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Here is the article that was carried out in the Nation newspaper based on the 2016 CPI results.

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For many years, smallholder farmers in Demera EPA Lilongwe were used to selling their produce individually and to unreliable markets. However, the introduction of SALF programme by the African Institute of Corporate Citizenship in the area has changed the practice. Through the SALF programme, AICC has been involved in offering trainings and capacity building to farmers on market access and entrepreneurial skills with an aim of ensuring that smallholder farmers in the area, start to regard farming other than a mere survival activity.

AICC whose main role in the SALF programme is to ensure that there is an increase in market and acquisition of entrepreneurial skills among smallholder farmers in the area has been facilitating various market linkages as well as promoting collective marketing and marketing negotiating skills. 
The acquisition of skills in searching and negotiating for good market prices and aggregations of produce has evidently led to a number of success stories of collective marketing in the area. Demera EPA lead farmers Chairlady, Alaika Kachenje, is one of the many farmers whose living to enjoy the fruits of collective marketing. Kachenje narrated that ever since she decided to join the collective marketing group she has lived to enjoy the group and does not regret her decision. She indicated that through collective marketing she is now realising more than what she used to
in negotiating for the prices. Farmers are also not getting tricked in this production year by use of dubious scales that are found in informal markets.

“Through collective marketing we have managed to penetrate the formal market easily and we have more negotiating powers on the market. Previously we used to give in easily to any price as we didn’t have a choice of another market but now that we have the marketing searching skills we decide where we want to sell our products. On top of that, our earnings have increased a lot and we no longer face any tricks on the market especially on the use of fake scales by buyers’ articulated Kachenje.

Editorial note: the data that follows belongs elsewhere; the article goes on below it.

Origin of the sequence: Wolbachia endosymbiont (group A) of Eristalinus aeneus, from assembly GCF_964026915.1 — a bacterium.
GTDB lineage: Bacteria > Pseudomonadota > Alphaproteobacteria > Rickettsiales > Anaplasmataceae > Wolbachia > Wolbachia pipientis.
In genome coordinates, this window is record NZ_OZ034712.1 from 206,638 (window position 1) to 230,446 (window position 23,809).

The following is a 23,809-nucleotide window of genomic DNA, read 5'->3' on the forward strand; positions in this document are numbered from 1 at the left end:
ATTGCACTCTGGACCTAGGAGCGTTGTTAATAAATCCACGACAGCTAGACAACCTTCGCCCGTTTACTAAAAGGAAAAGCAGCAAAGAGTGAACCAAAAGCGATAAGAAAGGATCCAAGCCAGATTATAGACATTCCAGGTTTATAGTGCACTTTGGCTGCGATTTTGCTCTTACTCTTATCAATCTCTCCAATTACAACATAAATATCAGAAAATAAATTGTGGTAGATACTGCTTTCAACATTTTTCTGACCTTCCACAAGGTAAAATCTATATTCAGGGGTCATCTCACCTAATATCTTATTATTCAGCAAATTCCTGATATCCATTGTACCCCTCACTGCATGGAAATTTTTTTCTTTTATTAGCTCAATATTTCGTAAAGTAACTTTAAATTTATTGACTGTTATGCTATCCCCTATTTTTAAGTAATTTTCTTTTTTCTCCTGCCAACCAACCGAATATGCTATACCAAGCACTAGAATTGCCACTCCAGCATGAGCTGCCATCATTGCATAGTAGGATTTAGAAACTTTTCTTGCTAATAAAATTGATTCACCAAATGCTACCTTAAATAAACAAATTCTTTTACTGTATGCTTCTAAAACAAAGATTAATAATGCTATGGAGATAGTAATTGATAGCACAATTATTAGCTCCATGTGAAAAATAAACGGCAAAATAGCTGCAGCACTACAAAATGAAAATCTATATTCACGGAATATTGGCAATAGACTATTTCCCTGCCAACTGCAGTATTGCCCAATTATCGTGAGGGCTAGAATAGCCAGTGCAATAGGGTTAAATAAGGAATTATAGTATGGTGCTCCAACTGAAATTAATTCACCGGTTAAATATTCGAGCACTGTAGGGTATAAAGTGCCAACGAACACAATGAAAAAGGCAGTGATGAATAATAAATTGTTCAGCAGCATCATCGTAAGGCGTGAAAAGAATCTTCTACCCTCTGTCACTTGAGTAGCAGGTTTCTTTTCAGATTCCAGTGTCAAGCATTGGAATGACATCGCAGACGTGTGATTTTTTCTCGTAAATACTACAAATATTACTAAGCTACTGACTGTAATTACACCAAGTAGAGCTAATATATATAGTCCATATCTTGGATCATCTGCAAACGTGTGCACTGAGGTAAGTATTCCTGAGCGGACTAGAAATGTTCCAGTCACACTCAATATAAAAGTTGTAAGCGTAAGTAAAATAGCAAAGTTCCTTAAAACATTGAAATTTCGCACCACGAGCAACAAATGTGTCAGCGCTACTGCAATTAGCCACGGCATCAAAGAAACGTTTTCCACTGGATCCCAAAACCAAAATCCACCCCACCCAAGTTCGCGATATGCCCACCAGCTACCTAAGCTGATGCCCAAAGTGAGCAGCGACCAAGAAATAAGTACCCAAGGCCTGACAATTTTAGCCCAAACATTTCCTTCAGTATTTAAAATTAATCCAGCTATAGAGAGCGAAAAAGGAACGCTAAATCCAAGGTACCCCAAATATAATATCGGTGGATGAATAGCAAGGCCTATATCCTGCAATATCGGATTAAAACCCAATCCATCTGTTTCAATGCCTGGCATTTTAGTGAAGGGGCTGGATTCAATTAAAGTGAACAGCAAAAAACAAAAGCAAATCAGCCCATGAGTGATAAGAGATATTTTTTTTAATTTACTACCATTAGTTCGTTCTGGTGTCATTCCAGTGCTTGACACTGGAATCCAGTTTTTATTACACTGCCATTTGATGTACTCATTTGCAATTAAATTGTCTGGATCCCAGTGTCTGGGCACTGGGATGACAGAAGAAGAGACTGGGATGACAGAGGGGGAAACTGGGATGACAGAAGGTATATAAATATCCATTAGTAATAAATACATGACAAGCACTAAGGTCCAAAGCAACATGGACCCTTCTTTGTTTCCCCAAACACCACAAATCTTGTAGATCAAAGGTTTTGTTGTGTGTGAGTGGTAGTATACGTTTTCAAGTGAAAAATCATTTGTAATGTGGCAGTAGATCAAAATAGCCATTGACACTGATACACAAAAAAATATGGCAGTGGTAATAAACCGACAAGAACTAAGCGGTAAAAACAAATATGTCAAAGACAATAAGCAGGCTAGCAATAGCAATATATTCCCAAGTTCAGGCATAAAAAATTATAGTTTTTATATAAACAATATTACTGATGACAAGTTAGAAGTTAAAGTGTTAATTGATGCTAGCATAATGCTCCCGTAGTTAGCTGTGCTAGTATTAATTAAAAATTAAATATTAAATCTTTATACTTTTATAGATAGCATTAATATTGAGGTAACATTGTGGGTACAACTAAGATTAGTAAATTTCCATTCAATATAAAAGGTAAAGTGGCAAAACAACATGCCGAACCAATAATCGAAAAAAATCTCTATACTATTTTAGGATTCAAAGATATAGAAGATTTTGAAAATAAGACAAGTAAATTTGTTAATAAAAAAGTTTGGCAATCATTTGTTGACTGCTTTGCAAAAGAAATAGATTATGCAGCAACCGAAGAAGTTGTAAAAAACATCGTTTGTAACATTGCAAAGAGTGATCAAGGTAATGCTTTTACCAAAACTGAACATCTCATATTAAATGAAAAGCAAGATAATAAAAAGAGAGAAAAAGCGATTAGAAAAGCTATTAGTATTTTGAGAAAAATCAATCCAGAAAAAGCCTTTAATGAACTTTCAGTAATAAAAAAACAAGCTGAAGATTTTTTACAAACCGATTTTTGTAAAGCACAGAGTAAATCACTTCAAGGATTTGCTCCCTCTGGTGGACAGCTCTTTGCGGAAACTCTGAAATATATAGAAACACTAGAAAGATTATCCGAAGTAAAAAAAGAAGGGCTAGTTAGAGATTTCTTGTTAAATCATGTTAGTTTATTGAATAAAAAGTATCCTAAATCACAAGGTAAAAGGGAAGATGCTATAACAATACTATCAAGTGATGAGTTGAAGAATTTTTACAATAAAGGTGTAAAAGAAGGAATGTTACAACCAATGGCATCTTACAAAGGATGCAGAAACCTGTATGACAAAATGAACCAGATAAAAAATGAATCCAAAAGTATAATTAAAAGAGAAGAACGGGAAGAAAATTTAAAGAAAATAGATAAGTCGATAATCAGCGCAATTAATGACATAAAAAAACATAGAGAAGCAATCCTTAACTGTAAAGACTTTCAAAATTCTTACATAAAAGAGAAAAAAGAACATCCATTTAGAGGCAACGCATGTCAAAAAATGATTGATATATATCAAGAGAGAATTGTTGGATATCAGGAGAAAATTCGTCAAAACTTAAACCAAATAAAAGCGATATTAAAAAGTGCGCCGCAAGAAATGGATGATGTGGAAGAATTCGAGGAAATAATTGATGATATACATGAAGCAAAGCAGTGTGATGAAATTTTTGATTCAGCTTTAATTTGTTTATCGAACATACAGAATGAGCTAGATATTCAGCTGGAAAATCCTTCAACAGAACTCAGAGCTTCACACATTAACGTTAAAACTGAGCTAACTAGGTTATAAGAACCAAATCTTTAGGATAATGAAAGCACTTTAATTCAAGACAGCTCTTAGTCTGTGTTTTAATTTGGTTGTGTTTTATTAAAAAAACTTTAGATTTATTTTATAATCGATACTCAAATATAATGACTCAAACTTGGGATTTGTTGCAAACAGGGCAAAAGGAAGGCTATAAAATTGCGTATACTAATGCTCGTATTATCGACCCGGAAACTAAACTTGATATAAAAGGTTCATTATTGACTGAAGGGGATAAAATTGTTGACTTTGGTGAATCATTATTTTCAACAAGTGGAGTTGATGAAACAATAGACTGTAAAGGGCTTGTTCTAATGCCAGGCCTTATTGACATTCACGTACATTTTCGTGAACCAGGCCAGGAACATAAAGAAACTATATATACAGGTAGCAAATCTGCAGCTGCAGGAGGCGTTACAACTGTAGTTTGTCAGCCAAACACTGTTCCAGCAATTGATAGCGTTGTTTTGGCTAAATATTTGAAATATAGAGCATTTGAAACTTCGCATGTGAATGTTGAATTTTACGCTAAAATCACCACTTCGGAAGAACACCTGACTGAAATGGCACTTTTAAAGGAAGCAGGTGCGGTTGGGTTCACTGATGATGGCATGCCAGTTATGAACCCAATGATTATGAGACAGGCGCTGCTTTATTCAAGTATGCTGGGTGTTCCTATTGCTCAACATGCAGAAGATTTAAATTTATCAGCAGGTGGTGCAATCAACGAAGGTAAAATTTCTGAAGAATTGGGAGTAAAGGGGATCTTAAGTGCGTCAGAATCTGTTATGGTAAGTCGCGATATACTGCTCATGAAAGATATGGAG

During the 2016 marketing period,  Demera EPA  established 3 aggregation centres in Kabudula, Kasiya and Mbalame areas where farmers participating in SALF programme managed to sell 30 tonnes of soya to Gaffar and Atupele investments, realising a total of MK9, 600,000.00. This has made many farmers in the areas to seriously regard farming as a business in the coming season since they have been satisfied with prices offered and weighing scales used during the collective selling of their produce. 


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As efforts to intensify the delivery of the FISP programme across the country continue, government has indicated that it is contemplating on up-scaling the private sector involvement in the implementation of 2016/17 FISP programme after a successful pilot study last year. This was revealed at a conference organized by the African Institute of corporate Citizenship (AICC) that aimed at discussing the future prospects of the FISP in Malawi.

Speaking during the conference, the Chief Director in the Ministry of Agriculture, Irrigation and Water Development, Brighton Kumwembe indicated that government has decided to upscale private sector involvement in FISP implementation as one way of improving service delivery of the programme. Kumwembe  said government recognize that there are several challenges FISP programme was facing in the past that can be dealt with if the private sector was fully engaged.

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African Institute of Corporate Citizenship,
Area 47/5/394
Off Bwanje Road,
Private Bag 382,
Lilongwe 3,

Phone: +265 310 001 396 (Administration)

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